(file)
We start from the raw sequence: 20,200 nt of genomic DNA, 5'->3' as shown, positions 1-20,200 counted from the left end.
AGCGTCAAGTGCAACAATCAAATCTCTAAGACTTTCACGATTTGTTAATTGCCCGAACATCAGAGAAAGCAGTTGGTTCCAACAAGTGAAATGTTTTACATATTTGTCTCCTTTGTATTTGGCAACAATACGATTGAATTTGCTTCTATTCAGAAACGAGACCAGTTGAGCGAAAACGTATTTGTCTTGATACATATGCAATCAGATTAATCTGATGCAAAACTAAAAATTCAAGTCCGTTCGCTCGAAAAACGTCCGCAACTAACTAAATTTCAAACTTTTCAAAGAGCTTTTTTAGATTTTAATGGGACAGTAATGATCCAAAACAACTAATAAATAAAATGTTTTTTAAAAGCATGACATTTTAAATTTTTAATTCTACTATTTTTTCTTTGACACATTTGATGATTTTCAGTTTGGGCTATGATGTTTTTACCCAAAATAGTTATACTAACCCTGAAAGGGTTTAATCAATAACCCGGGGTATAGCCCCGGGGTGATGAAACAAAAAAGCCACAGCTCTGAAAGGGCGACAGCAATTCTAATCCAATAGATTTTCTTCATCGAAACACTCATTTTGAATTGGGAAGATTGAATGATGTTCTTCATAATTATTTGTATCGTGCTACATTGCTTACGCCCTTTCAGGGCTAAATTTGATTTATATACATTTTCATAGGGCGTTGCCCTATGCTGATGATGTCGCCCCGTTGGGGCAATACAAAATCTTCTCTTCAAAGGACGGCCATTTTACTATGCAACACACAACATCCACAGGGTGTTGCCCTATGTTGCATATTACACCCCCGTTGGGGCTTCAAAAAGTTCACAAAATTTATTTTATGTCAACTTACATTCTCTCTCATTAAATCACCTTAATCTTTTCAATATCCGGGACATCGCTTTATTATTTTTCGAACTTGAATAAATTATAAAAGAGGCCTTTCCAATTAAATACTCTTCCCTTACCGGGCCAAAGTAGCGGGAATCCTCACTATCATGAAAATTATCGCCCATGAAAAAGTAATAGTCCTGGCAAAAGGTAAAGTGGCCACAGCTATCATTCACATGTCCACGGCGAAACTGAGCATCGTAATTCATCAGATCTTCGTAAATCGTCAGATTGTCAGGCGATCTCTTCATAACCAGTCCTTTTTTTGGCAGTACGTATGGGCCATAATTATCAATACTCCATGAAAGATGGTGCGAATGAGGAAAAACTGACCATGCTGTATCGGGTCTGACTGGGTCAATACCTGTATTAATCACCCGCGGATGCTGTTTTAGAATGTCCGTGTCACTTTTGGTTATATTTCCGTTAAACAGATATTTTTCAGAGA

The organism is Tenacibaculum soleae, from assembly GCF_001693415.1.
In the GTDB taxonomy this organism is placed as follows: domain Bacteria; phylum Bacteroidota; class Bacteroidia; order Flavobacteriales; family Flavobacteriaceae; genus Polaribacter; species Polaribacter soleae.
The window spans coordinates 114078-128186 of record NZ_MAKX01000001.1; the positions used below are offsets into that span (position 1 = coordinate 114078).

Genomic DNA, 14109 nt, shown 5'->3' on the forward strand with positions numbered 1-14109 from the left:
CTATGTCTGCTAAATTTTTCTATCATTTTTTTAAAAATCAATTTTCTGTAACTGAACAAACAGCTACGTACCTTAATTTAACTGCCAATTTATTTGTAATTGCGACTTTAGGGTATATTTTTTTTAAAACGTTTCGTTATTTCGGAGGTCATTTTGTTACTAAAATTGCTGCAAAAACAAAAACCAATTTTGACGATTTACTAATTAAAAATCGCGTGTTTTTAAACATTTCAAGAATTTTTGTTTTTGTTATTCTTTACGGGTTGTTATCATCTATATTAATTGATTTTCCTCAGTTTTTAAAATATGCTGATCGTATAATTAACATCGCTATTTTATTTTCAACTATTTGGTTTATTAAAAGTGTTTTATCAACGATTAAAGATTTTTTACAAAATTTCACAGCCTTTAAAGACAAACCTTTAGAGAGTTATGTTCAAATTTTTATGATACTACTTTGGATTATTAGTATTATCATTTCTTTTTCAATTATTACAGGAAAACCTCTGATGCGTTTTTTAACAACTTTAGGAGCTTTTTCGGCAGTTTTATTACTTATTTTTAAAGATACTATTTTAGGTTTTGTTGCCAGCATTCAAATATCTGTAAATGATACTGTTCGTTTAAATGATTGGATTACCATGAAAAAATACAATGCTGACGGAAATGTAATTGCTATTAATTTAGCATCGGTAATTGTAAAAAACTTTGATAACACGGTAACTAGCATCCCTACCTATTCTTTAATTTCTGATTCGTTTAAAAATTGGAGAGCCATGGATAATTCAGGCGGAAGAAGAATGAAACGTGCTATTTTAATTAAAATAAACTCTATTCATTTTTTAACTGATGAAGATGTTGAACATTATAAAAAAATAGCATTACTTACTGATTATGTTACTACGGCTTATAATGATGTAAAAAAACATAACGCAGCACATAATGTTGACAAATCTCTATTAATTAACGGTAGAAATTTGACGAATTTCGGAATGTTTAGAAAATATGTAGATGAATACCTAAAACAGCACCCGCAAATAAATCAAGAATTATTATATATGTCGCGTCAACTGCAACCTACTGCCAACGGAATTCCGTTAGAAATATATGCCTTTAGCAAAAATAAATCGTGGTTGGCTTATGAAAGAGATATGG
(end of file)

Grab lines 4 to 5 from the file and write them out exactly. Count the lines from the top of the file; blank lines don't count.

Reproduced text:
In the GTDB taxonomy this organism is placed as follows: domain Bacteria; phylum Bacteroidota; class Bacteroidia; order Flavobacteriales; family Flavobacteriaceae; genus Polaribacter; species Polaribacter soleae.
The window spans coordinates 114078-128186 of record NZ_MAKX01000001.1; the positions used below are offsets into that span (position 1 = coordinate 114078).